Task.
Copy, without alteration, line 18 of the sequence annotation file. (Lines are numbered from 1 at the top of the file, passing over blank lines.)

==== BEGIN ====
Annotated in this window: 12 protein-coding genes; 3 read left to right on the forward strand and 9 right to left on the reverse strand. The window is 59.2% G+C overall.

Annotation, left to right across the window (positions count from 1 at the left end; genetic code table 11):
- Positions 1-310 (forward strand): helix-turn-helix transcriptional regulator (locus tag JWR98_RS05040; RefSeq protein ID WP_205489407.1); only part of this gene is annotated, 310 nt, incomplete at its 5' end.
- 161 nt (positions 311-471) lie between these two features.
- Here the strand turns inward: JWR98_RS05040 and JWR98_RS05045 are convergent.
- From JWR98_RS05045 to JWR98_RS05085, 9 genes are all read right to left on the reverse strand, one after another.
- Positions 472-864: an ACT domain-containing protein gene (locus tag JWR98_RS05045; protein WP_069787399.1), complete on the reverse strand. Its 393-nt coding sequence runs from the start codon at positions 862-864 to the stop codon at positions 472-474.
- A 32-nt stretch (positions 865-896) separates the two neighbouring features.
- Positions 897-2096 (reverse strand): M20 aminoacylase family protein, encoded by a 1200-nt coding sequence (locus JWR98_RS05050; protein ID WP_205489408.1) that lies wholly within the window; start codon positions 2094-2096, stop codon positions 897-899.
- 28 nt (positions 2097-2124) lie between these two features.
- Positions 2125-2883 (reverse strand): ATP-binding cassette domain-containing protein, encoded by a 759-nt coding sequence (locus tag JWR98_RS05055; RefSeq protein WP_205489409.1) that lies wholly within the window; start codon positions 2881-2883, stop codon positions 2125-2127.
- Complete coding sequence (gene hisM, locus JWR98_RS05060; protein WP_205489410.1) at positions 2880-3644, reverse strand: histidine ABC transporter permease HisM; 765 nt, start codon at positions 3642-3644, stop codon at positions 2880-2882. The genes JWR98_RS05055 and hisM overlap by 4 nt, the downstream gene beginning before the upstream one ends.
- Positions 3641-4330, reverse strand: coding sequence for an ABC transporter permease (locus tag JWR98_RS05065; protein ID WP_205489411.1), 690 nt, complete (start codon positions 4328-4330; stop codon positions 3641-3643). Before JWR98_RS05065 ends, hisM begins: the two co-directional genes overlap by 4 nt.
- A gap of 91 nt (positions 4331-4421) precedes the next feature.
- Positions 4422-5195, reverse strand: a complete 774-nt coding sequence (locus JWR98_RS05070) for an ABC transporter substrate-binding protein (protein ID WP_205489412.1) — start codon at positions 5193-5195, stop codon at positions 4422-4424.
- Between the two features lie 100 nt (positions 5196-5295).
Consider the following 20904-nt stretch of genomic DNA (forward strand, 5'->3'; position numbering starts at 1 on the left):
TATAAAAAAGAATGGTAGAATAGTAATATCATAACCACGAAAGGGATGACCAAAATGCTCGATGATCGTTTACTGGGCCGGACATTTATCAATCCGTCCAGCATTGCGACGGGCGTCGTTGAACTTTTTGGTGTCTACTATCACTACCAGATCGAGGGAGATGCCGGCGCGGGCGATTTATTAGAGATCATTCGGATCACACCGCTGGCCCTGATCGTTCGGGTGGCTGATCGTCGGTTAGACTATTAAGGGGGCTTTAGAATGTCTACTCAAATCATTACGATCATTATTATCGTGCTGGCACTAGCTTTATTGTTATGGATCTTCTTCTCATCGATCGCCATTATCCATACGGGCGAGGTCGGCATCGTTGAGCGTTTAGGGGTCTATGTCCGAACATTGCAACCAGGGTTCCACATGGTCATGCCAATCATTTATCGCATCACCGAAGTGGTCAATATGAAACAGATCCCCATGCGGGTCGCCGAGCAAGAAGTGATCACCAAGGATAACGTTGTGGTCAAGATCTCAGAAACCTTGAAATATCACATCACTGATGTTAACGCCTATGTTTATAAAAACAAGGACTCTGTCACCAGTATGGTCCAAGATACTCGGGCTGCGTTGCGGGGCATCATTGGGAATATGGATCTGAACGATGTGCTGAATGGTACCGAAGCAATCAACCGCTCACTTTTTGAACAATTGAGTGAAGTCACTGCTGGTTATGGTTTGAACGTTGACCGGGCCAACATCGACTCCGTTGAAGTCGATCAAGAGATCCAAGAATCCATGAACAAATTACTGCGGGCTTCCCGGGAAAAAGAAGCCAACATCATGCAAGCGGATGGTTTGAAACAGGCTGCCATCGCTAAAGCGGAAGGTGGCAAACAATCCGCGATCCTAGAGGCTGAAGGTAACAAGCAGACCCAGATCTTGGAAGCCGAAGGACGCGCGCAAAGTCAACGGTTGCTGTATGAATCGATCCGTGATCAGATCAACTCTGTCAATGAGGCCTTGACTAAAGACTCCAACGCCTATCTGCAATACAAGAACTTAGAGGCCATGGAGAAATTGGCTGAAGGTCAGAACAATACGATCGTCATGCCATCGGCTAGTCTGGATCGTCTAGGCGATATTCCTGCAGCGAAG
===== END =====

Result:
TATAAAAAAGAATGGTAGAATAGTAATATCATAACCACGAAAGGGATGACCAAAATGCTCGATGATCGTTTACTGGGCCGGACATTTATCAATCCGTCCAGCATTGCGACGGGCGTCGTTGAACTTTTTGGTGTCTACTATCACTACCAGATCGAGGGAGATGCCGGCGCGGGCGATTTATTAGAGATCATTCGGATCACACCGCTGGCCCTGATCGTTCGGGTGGCTGATCGTCGGTTAGACTATTAAGGGGGCTTTAGAATGTCTACTCAAATCATTACGATCATTATTATCGTGCTGGCACTAGCTTTATTGTTATGGATCTTCTTCTCATCGATCGCCATTATCCATACGGGCGAGGTCGGCATCGTTGAGCGTTTAGGGGTCTATGTCCGAACATTGCAACCAGGGTTCCACATGGTCATGCCAATCATTTATCGCATCACCGAAGTGGTCAATATGAAACAGATCCCCATGCGGGTCGCCGAGCAAGAAGTGATCACCAAGGATAACGTTGTGGTCAAGATCTCAGAAACCTTGAAATATCACATCACTGATGTTAACGCCTATGTTTATAAAAACAAGGACTCTGTCACCAGTATGGTCCAAGATACTCGGGCTGCGTTGCGGGGCATCATTGGGAATATGGATCTGAACGATGTGCTGAATGGTACCGAAGCAATCAACCGCTCACTTTTTGAACAATTGAGTGAAGTCACTGCTGGTTATGGTTTGAACGTTGACCGGGCCAACATCGACTCCGTTGAAGTCGATCAAGAGATCCAAGAATCCATGAACAAATTACTGCGGGCTTCCCGGGAAAAAGAAGCCAACATCATGCAAGCGGATGGTTTGAAACAGGCTGCCATCGCTAAAGCGGAAGGTGGCAAACAATCCGCGATCCTAGAGGCTGAAGGTAACAAGCAGACCCAGATCTTGGAAGCCGAAGGACGCGCGCAAAGTCAACGGTTGCTGTATGAATCGATCCGTGATCAGATCAACTCTGTCAATGAGGCCTTGACTAAAGACTCCAACGCCTATCTGCAATACAAGAACTTAGAGGCCATGGAGAAATTGGCTGAAGGTCAGAACAATACGATCGTCATGCCATCGGCTAGTCTGGATCGTCTAGGCGATATTCCTGCAGCGAAG